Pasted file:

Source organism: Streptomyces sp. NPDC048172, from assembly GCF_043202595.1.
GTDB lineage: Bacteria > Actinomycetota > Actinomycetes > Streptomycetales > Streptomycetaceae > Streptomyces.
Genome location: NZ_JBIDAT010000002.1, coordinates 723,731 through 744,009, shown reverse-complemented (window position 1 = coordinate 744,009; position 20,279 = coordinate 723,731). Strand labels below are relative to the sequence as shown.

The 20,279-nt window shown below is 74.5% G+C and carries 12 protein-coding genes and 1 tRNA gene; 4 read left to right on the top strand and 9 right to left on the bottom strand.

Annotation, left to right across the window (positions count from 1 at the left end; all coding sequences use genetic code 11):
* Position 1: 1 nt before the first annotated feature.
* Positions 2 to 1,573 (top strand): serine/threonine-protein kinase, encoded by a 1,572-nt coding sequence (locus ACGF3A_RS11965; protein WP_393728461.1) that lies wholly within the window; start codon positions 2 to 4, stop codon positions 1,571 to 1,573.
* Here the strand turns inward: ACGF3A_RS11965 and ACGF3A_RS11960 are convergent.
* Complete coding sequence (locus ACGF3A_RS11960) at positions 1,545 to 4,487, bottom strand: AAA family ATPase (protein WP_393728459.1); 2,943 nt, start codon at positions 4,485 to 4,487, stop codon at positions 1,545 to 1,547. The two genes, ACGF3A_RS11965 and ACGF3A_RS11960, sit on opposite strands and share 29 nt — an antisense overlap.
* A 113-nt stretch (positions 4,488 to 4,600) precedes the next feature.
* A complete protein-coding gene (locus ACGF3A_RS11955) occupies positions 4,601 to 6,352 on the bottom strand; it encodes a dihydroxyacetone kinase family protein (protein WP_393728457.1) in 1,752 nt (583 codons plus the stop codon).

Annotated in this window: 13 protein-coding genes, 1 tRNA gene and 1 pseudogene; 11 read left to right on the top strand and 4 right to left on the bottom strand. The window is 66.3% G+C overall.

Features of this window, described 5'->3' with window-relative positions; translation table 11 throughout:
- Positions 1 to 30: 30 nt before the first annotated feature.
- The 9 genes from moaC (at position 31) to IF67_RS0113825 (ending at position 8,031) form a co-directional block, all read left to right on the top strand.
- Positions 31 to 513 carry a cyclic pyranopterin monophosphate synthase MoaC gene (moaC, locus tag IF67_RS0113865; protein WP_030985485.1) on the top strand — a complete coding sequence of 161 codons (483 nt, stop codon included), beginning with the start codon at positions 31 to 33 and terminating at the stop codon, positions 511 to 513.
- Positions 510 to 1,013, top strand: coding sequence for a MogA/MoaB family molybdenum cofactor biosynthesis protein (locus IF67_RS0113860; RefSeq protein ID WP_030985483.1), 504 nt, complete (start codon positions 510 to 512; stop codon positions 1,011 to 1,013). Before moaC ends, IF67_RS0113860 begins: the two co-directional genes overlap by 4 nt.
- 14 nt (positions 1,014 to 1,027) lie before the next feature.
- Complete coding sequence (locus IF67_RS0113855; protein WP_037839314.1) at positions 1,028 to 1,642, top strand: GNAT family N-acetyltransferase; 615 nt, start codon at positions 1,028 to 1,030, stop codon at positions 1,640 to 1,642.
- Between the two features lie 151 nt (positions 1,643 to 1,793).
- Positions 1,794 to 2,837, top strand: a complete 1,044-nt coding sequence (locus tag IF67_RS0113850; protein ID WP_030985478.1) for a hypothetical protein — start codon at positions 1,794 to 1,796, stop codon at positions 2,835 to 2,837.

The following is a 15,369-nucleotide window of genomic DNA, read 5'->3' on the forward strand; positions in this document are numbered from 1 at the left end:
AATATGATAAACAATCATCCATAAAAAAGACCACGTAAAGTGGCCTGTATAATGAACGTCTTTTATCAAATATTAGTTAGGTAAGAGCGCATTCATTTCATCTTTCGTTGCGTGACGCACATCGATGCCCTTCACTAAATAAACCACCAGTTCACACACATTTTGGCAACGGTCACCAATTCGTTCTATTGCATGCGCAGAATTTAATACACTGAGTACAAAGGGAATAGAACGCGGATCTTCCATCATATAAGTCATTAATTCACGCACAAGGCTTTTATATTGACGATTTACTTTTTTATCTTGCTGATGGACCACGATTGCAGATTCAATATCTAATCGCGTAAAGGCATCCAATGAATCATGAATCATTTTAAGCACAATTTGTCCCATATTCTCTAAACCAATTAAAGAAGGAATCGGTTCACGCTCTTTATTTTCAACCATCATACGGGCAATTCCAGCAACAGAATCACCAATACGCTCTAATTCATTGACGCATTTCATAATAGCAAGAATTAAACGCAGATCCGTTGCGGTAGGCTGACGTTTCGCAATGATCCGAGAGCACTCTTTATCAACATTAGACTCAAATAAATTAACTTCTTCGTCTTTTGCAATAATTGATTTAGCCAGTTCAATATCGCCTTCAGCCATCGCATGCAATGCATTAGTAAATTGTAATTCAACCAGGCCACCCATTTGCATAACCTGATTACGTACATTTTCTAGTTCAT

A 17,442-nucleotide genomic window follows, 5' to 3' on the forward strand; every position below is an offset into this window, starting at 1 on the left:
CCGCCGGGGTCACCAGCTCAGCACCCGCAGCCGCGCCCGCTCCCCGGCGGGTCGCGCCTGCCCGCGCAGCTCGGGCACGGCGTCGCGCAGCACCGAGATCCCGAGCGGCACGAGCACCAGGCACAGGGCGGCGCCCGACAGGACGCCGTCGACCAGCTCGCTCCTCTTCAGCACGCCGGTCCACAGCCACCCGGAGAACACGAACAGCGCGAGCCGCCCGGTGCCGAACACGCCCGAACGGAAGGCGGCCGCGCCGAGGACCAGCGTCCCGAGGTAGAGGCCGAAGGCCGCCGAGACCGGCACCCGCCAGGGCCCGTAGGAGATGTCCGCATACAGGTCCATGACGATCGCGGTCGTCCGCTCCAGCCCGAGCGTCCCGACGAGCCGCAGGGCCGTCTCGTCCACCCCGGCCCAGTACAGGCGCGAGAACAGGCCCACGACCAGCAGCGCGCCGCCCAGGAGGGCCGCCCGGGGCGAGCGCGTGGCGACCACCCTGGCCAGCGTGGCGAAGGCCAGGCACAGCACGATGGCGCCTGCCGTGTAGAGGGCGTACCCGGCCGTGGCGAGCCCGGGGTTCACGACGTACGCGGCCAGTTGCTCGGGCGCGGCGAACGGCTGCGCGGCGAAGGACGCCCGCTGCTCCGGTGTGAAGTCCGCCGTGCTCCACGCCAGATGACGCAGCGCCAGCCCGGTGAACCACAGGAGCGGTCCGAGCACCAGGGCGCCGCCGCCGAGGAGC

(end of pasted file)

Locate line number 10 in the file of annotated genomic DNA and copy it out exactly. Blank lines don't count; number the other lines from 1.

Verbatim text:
* A 113-nt stretch (positions 4,488 to 4,600) precedes the next feature.